You Are Here: A Portable History of the Universe, by Christopher Potter, HarperCollins, 304 pages ARC, $29.90
In one of the most straightforwardly honest introductions I've come across in a popular science book, Christopher Potter tells of a childhood attempt to write down his "full cosmic address" - in his case, 225 Rushgreen Road, Lymn, Cheshire, England, The United Kingdom, The World, The Solar System, The Galaxy, The Universe - his "childish handwriting getting larger and larger" as he moves up the cosmic ladder.
As young Christopher's attempt to pinpoint his celestial address shows, we know, or think we know, a good deal about how the universe is put together.
Indeed, a bright fourth-grader today probably knows significantly more about the structure of the cosmos than the greatest thinkers just a few centuries ago could have imagined.
But how did we come to know it, and why are we so confident in our proclamations? And what role, exactly, do puny Homo sapiens play in this mind-bogglingly vast universe?
These are the questions that motivate Potter, a London-based journalist and publisher, as he outlines what science has revealed about our place in the cosmos over the past 2,500 years.
To be sure, he is hardly the first to take on this challenge - Bill Bryson's A Short History of Nearly Everything comes to mind, along with recent titles from Timothy Ferris, Peter Atkins and others. Still, Potter does an admirable job, making centuries-old questions seem fresh, even urgent.
Where most authors take a historical approach (here's what we discovered when), Potter organizes the text by scale - here are things that are our size; here are things that are really big; here are things that are really small - along with a brief history of the universe, from the big bang to the present.
But it's not just physics. Potter is equally interested in our struggle to understand our place in the biological world, a quest that made significant headway only with the work of Darwin, a mere 150 years ago. (If anything, the realization that apes are our cousins may have been an even greater shock than the discovery that our planet is not at the centre of the universe. The discomfort can be glimpsed in an anecdote involving a visit by Queen Victoria to the London Zoo. There, as Potter notes, she observed an orangutan named Jenny. She later reflected in her diary that the creature was "frightful, and painfully and disagreeably human.")
Potter covers a lot of ground; hardly a surprise, considering his subject matter. Among the dangers of attempting such a broad synthesis is the tendency to drift into encyclopedia-style recounting of facts, and in several places he seems to do just that. ("Triassic period [251 to 200 million years ago] The first trees [conifers]appear. Some lizards evolve into crocodiles and others into dinosaurs. There are bees. There is another major extinction at then end of this period.")
There are also occasional stumbles when Potter wades into the toughest science: His explanations of Mach's principle and quantum entanglement - admittedly among the most difficult concepts in modern physics - are a bit confusing. Most of the time, however, his writing is crisp and authoritative, and the story is a compelling one. He is at his best when he steps back and examines the "big picture," exploring the philosophical implications of what the scientists have found, particularly in the final chapters.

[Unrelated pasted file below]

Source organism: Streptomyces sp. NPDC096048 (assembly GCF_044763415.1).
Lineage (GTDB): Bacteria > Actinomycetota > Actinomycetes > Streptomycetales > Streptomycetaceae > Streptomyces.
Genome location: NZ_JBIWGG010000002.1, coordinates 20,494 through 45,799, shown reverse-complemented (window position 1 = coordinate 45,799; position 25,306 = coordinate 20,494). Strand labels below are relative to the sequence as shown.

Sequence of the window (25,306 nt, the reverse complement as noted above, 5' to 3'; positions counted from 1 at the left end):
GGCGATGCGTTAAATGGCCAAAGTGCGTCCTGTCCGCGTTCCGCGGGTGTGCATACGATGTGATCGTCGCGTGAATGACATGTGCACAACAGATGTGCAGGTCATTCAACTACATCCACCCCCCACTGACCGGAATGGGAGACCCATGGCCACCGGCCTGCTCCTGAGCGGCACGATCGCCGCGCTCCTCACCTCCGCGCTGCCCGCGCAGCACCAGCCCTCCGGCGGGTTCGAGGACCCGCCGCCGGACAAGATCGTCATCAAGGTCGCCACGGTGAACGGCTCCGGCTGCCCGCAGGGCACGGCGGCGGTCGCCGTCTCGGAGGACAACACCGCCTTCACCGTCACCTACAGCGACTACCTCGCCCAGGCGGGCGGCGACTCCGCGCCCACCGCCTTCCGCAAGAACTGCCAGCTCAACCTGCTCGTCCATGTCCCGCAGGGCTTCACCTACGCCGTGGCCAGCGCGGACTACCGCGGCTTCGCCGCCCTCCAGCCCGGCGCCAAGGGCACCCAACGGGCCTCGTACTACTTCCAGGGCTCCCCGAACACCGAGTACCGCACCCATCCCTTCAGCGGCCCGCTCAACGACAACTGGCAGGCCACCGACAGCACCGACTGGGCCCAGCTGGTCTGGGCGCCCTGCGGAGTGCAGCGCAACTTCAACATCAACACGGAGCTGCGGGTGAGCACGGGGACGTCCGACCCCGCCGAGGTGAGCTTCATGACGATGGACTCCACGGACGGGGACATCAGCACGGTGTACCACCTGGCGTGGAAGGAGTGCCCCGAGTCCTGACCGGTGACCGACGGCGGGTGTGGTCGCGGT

Most rewarding is Potter's treatment of the underpinnings of science itself. He reminds us, for example, that our observations of the universe are constrained by the very fact that they are made by us, from our particular vantage point in both time and space. The simple matter of our perspective can mislead us, and has indeed misled us many times in the past. (It certainly looked like the sun went around the Earth - until Copernicus came along.)
As Potter observes, interpreting the data - figuring out what it means - can lag decades or even centuries behind the observations and experiments; witness today's struggle over the apparent "fine tuning" of the cosmos, and the controversy over the "anthropic principle" and the "Multiverse." (On that last issue - the idea of "multiple universes" - Potter asks: If this is where our mathematics is leading us, "what now divides the mystic and the materialist?")
Toward the end of the book, Potter wrestles with the deepest questions of all: We live on an ordinary world orbiting an ordinary star in an ordinary galaxy; we are not special. And yet we have these melon-sized lumps of grey matter in our heads that are so very special that they allow us to comprehend (at least to some degree) our surroundings. What, then, is the role of consciousness? Here, he wanders into speculative metaphysics: "Rather than being separate from what we experience, the physical world itself becomes part of the experience. … We are not apart from the world. The physical world is a manifestation of the act of perceiving it."
Some readers may bristle at his conclusion that science and mysticism have much in common. A few passages struck me as New-Agey. "If it is something about our brain that appears to grant us privilege in the universe, we might wonder if there is any meaningful separation to be made between brain and universe," he writes. "Ultimately we might wonder if there is any meaningful separation to be made between anything."
This is a little too "out there" for my taste. But feel free to disagree - the universe is big enough for more than one opinion.
Dan Falk is a Toronto science journalist and the author, most recently, of In Search of Time: Journeys along a Curious Dimension.